Alleged smugglers' status to be reviewed
The Immigration Department will review the refugee claims of alleged people smugglers who now live in Australia and are reportedly still arranging illegal boat travel to this country.
Immigration Minister Chris Bowen said yesterday the government had no tolerance for people who posed as refugees or asylum seekers and lied to authorities to gain residency.
He said the Australian Federal Police would look closely at evidence uncovered by ABC Television's Four Corners program about alleged people smugglers living in Sydney and Canberra.
''Clearly the AFP, my department and ASIO examine a whole range of information about individuals, and they will examine information that has come to hand as a result of the program,'' Mr Bowen told ABC Television yesterday.
''I have zero tolerance to any people providing wrong information to any government agency.''
The department review comes as the employer of an alleged kingpin people smuggler who was found to be a trolley collector at Gungahlin Marketplace said it had terminated his contract yesterday.
The ACT government is also investigating claims it was housing the alleged smuggler and his family.
Four Corners alleged the man, who lives in Canberra and is known to asylum-seekers as ''Captain Emad'', has run a large-scale smuggling operation since coming to Australia as a refugee in 2010.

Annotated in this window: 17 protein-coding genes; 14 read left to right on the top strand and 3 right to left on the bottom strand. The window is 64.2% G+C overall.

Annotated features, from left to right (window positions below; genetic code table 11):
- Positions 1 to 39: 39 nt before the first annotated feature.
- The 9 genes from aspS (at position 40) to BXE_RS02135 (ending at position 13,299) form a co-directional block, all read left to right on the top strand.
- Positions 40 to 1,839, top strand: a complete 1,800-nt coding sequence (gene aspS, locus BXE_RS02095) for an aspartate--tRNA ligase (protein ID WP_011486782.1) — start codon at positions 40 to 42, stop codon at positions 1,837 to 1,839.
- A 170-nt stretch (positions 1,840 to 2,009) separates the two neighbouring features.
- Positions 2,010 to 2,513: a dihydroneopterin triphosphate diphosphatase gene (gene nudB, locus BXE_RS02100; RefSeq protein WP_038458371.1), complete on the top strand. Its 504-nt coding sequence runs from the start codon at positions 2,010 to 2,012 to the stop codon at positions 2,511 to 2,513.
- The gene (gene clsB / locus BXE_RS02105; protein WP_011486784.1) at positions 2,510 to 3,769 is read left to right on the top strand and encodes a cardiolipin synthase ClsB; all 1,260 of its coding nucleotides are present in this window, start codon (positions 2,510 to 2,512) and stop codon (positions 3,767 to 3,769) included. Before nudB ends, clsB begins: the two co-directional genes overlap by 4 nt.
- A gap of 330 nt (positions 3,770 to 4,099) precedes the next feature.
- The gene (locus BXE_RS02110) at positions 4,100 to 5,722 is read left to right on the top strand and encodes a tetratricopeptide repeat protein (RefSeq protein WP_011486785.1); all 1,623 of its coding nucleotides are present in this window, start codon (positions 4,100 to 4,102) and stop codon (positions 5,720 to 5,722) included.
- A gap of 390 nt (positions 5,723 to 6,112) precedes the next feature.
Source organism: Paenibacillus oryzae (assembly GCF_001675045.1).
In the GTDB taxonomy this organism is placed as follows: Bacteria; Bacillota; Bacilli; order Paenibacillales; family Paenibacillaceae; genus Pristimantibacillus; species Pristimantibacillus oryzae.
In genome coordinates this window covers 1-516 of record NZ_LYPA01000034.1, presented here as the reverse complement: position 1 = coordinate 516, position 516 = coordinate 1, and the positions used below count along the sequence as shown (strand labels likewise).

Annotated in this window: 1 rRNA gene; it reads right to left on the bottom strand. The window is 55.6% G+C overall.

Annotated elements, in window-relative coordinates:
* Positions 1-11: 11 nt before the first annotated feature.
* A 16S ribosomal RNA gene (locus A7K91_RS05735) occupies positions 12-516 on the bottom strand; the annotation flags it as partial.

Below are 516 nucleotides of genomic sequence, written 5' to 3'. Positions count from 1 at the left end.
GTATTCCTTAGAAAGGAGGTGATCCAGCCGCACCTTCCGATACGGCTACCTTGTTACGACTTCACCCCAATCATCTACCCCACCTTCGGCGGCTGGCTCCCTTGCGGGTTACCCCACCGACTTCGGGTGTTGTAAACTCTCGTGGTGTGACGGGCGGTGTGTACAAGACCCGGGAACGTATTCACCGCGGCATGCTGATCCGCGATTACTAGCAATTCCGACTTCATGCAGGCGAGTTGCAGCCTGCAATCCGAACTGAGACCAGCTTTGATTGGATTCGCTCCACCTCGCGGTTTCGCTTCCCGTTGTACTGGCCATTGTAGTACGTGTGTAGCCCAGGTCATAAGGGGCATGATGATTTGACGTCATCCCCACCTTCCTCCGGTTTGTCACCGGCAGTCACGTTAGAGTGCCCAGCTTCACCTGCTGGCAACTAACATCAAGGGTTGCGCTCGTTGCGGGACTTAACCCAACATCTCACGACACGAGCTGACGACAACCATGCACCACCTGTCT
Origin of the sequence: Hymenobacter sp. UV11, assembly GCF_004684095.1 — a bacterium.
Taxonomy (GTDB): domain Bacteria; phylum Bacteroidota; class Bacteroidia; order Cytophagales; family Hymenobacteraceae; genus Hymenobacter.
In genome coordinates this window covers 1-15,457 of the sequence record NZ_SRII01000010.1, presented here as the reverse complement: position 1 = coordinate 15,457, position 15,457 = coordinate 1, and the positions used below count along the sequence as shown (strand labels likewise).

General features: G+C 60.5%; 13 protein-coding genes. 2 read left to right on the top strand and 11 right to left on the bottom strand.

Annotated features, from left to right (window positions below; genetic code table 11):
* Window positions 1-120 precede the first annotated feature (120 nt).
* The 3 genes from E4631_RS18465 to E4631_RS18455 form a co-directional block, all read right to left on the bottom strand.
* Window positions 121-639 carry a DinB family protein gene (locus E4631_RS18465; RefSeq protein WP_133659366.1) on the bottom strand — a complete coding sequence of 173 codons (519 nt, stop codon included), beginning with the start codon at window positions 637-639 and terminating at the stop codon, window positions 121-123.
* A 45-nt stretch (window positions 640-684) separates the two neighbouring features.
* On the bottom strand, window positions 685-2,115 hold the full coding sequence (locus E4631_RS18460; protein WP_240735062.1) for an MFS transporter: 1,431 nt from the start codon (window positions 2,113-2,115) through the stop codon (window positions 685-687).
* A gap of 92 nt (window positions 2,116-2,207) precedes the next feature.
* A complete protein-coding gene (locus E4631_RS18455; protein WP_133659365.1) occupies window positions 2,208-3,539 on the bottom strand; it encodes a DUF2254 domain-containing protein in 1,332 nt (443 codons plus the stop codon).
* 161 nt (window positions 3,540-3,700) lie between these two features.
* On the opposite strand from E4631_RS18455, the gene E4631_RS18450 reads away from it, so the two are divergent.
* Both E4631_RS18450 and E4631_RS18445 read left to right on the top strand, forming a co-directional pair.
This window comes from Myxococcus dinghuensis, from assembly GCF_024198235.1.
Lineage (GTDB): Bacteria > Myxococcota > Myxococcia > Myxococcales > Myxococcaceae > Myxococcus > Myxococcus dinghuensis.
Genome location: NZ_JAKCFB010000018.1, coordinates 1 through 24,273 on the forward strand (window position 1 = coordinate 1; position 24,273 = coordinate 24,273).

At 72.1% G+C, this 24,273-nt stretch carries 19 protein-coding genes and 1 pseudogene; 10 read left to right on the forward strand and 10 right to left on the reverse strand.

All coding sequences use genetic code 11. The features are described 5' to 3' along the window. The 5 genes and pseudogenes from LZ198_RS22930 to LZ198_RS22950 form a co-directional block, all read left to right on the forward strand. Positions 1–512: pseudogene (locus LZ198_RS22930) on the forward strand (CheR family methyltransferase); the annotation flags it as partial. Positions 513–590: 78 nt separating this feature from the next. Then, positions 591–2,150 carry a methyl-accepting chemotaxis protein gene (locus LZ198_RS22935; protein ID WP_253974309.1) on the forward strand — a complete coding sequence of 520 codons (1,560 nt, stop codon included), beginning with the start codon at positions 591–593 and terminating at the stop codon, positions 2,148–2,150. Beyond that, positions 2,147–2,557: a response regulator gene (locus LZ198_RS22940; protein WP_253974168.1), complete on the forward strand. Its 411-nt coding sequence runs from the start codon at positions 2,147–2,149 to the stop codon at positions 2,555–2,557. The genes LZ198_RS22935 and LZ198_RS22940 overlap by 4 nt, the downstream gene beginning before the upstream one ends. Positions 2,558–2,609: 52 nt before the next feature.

The broadcaster claimed Emad, who was a successful perfume salesman from Malaysia, also sent his family by boat to Australia a year earlier, using false passports and identities.
Housing ACT had accommodated all of the family: his wife lived in Kaleen, his daughters were in Lyneham and Dunlop, and his son lived in Hawker.
ACT Housing and Community Services chief Maureen Sheehan said yesterday privacy laws prevented her from discussing the allegations.
However, she said Housing ACT investigated thoroughly any allegation of fraud involved in a public tenancy application.
''I would investigate the original evidence. So if, for example, a support agency had said [a] person is a refugee, I would then ask that agency what the basis of that assessment was and re-examine the source documents …
''I'm entitled to terminate housing assistance if it's been attained on the basis of incorrect or fraudulent information and, if it's fraud, I can refer it to the police for investigation. And, on many occasions, I have done all of those things.''
However, Ms Sheehan said that she had little choice but to rely on the veracity of the initial screening and checks undertaken by other government agencies, such as the Immigration Department and Centrelink.
The Four Corners revelations come as the navy yesterday intercepted the fifth vessel carrying suspected asylum seekers in five days, bringing the number of arrivals this year to 3749.
Opposition Leader Tony Abbott said the Four Corners program was an extraordinary indictment of the government's incompetence in protecting Australia's borders.
''The obvious question that occurs is that if the TV stations can find them, why can't the government stop them?'' he told reporters in Canberra.